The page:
Kramer vs. Kramer
Release year: 1979
Director: Robert Benton
Screenwriter: Robert Benton, Avery Corman (from the novel by)
Starring: Dustin Hoffman, Justin Henry, Jane Alexander, Meryl Streep, Howard Duff, George Coe, JoBeth Williams
Ratings: 5 Oscars: Best Film, Best Actor (Dustin Hoffman), Best Supporting Actress (Meryl Streep), Best Director, best Adapted Screenplay. 4 Oscar nominations: Best Supporting Actor (Justin Henry), Best Supporting Actress (Jane Alexander), Best Cinematography, Best Film Editing. 4 Golden Globes: Best Actor Drama (Dustin Hoffman), Best Supporting Actress (Meryl Streep), Best Screenplay, Best Picture Drama. 4 Golden Globe nominations: Best Director, Best Supporting Actress (Jane Alexander), Best Supporting Actor (Justin Henry), Best New Male Star of the Year (Justin Henry).
As Ted Kramer’s (Hoffman) wife Joanna (Streep) leaves him and their son Billy (Henry), Ted and Billy struggles to come to terms with their new life together. Ted makes Billy a priority and the two find a rhythm and creates a strong and loving bond. But then almost two years later Joanna returns and informs she wants Billy.
Kramer vs. Kramer is perhaps the most known movie today reflecting the shift in ideas about motherhood and fatherhood that changed during the 1970s. It is also one of the better movies dealing with divorce and custody battle, mainly because it has its focus on the relationship between parent and child. In fact, the court room scenes are just a small part of the movie, the main part is watching the relationship between Billy and his father develop and grow, a fact that makes the movie a very touching watch. However, as good as the story is, it is unsure whether you would ever have heard about this movie, if it wasn’t for the fact that it shows some of the very best performances by to very talented actors: Hoffman (Tootsie, 1982) and the impeccable Streep (Out of Africa, 1985), both won their first Oscar for the movie and well deserved so. Young Henry (Sixteen Candles, 1984) also received an Oscar nomination for a touching performance that drives Hoffman’s performance in many ways. Henry and Streep may evolve around Hoffman as the only main character, but both are so outstanding that they still take up almost as much space. The movie gives what seems like a realistic glimpse into a broken family struggling to make things work and the pace allows the characters to develop emotionally. It is a good movie and a good story, but what makes it stand out is without any doubt the stellar performances from the cast.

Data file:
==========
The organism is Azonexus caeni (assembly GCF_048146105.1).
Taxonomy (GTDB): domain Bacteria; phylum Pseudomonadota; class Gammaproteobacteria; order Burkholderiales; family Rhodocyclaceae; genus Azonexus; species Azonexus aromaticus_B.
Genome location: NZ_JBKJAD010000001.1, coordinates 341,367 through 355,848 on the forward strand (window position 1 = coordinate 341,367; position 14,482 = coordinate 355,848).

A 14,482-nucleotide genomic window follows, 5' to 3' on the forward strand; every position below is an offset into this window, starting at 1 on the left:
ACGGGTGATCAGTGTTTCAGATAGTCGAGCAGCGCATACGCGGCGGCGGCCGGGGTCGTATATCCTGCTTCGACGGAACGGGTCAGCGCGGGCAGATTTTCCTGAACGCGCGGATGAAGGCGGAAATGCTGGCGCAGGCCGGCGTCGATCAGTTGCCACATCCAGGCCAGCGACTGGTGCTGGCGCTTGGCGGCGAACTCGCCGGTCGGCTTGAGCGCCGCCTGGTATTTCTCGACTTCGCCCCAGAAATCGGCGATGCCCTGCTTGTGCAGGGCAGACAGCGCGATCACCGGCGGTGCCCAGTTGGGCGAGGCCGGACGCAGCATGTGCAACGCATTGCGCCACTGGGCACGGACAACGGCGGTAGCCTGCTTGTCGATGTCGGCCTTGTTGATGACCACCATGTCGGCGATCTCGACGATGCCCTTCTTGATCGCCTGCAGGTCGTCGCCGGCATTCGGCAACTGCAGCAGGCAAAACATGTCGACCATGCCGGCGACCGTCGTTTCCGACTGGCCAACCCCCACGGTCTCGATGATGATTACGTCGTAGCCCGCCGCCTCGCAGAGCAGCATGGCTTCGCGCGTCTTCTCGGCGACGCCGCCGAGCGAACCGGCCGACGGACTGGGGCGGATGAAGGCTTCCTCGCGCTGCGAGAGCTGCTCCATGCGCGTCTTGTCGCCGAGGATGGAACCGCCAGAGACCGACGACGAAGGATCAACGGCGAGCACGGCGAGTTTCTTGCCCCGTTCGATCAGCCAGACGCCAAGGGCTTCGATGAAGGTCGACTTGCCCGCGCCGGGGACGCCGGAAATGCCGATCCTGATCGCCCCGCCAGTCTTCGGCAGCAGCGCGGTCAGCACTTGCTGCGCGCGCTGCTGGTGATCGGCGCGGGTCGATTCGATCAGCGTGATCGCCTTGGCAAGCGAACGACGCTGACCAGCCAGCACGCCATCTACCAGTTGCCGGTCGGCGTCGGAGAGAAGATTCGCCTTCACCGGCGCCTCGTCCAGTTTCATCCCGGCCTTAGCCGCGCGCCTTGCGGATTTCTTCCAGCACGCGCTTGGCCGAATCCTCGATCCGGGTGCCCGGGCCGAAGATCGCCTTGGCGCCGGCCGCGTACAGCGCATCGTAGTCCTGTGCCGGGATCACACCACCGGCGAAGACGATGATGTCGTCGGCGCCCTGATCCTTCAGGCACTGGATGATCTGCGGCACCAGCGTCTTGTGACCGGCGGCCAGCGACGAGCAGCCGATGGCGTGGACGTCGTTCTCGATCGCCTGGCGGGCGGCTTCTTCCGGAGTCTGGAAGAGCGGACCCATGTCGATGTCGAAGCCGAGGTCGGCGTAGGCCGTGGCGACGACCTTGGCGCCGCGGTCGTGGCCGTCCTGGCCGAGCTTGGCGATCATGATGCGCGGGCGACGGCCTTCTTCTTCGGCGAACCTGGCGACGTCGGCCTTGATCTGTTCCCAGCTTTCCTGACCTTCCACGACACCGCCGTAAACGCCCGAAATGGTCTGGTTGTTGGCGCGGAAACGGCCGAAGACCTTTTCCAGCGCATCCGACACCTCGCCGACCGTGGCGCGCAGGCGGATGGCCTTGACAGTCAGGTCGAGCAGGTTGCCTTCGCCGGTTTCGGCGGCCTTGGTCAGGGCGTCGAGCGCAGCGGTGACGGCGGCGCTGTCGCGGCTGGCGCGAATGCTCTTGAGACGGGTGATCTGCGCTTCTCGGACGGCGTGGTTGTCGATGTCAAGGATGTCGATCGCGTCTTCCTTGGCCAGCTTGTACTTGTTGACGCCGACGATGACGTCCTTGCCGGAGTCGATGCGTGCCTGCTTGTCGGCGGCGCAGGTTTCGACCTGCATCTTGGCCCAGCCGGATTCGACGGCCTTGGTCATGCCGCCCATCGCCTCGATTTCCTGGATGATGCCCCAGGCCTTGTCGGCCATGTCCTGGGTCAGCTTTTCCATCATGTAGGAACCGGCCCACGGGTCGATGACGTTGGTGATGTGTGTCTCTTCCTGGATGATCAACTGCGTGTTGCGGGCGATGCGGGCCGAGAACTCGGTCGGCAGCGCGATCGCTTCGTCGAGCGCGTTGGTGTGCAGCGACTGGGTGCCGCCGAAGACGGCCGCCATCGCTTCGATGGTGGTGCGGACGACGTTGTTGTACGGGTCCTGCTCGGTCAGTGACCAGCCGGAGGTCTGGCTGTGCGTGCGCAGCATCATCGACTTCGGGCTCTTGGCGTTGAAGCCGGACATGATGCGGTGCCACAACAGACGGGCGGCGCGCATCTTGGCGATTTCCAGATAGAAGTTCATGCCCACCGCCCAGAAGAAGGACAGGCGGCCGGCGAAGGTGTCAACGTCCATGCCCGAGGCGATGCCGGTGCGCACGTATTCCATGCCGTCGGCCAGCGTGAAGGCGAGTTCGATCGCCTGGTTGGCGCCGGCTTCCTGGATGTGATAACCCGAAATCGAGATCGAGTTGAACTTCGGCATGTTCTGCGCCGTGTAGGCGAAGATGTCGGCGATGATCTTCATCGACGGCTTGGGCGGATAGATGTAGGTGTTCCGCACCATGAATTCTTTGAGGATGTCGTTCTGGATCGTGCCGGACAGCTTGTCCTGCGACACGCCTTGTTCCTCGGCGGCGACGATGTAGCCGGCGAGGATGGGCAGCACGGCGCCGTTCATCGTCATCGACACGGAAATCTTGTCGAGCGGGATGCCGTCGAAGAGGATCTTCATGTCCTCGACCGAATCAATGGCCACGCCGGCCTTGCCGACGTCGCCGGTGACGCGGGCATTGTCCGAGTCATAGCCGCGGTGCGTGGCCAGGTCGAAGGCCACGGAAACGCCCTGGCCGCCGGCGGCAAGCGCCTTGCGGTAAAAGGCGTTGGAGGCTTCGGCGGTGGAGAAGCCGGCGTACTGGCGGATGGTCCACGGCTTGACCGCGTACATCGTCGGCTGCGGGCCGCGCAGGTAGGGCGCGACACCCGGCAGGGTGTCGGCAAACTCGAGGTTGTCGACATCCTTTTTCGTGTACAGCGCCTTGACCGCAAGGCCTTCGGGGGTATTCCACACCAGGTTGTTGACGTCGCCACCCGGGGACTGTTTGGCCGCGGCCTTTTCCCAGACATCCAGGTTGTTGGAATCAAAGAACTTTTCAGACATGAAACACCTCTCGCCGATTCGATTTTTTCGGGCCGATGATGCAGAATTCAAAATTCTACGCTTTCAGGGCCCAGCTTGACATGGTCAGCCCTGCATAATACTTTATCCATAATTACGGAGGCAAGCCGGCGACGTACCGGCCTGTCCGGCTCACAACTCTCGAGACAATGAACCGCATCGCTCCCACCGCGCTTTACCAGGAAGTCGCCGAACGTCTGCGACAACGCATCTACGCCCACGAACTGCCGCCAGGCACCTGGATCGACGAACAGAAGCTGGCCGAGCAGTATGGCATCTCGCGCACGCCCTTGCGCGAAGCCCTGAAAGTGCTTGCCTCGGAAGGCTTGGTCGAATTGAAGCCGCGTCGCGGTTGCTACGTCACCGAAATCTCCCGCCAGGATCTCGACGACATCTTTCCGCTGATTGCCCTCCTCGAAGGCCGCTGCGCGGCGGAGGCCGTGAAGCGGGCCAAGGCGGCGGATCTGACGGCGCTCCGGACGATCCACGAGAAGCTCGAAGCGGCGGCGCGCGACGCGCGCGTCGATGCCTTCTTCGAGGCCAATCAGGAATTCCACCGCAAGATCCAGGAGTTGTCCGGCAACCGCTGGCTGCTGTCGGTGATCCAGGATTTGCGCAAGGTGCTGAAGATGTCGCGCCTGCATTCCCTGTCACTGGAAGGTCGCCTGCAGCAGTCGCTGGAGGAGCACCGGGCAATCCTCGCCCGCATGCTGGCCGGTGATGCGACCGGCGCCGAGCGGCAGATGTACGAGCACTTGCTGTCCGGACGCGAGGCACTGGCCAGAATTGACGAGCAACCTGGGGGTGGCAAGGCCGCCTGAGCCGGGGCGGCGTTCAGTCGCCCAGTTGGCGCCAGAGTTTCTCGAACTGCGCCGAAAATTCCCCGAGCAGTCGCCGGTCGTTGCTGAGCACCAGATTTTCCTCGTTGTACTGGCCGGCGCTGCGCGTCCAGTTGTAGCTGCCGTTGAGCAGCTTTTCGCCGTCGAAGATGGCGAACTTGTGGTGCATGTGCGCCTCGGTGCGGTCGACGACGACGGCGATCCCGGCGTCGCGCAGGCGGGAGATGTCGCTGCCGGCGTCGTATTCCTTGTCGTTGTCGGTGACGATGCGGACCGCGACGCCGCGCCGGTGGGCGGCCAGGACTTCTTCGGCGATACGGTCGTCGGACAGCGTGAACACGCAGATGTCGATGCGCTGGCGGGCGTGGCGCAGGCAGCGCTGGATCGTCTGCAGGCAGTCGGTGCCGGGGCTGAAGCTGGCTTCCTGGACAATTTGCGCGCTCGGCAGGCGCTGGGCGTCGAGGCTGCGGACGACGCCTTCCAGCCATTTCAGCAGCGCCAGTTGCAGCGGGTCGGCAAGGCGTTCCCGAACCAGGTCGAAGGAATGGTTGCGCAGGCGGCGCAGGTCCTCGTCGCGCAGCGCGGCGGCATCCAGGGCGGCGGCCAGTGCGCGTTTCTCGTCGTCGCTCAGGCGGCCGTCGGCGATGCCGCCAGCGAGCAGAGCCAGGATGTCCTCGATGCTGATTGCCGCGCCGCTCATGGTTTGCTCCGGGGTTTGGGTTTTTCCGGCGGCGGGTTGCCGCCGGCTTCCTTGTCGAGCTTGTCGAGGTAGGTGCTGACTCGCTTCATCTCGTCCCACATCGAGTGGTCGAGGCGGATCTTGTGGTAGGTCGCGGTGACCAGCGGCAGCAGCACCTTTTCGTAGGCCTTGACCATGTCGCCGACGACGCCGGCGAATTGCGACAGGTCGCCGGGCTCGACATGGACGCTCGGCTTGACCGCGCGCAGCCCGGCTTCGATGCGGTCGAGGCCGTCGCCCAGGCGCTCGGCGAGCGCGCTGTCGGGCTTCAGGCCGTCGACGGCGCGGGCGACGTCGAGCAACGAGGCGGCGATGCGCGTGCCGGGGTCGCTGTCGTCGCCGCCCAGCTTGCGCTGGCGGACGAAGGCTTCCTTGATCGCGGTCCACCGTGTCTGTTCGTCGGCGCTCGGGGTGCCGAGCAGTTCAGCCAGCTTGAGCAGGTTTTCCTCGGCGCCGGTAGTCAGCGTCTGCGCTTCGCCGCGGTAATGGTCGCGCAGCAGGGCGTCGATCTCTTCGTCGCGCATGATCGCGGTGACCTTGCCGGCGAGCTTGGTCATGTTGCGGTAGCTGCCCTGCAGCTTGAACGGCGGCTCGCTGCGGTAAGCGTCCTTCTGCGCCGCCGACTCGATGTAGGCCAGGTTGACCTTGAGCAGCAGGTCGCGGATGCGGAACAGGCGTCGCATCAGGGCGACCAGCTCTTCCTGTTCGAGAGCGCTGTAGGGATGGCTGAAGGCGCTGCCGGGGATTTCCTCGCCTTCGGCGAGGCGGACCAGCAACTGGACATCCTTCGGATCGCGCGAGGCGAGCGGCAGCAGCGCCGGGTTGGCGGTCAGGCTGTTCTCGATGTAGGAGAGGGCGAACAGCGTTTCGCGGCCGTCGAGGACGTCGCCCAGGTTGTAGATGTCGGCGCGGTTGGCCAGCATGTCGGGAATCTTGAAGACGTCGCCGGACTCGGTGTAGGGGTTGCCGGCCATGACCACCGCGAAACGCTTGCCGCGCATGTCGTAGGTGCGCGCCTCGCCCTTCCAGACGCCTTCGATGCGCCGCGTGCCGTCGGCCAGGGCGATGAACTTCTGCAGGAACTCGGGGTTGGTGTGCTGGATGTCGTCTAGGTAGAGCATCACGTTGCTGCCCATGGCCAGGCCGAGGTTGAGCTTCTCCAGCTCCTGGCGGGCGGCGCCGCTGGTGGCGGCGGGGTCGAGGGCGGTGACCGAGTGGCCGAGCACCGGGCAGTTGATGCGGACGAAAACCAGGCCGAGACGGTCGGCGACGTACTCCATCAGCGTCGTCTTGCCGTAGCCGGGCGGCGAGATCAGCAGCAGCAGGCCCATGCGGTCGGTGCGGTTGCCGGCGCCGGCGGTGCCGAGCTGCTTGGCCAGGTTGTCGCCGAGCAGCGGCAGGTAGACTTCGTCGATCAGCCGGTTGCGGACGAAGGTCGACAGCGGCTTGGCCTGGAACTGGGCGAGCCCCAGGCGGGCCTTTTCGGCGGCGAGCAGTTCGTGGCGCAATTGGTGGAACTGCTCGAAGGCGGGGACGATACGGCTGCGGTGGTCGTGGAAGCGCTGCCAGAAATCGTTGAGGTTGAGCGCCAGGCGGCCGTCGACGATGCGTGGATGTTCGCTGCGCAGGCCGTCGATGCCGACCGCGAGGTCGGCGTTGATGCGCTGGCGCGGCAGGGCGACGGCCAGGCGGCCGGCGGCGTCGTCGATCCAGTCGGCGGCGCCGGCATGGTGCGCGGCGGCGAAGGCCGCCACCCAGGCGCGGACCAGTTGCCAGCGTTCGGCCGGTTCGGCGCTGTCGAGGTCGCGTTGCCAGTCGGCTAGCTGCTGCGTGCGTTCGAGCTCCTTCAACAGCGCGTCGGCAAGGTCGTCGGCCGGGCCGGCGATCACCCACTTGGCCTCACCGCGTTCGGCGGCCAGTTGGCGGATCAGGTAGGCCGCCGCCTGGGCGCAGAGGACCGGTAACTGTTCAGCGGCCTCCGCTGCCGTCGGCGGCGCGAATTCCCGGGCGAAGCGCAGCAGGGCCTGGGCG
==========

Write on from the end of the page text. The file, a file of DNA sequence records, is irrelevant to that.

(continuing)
When Justin Henry was nominated for an Oscar at the age of eight, he became the youngest Oscar nominee ever, a record he still holds.
Streep wasn’t happy with the court room speech written for her character and was allowed to rewrite it.
The movie is famously known for the bad way Hoffman allegedly treated Streep leading to her refusing to ever work with him again.
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Picture copyrights: Sony Pictures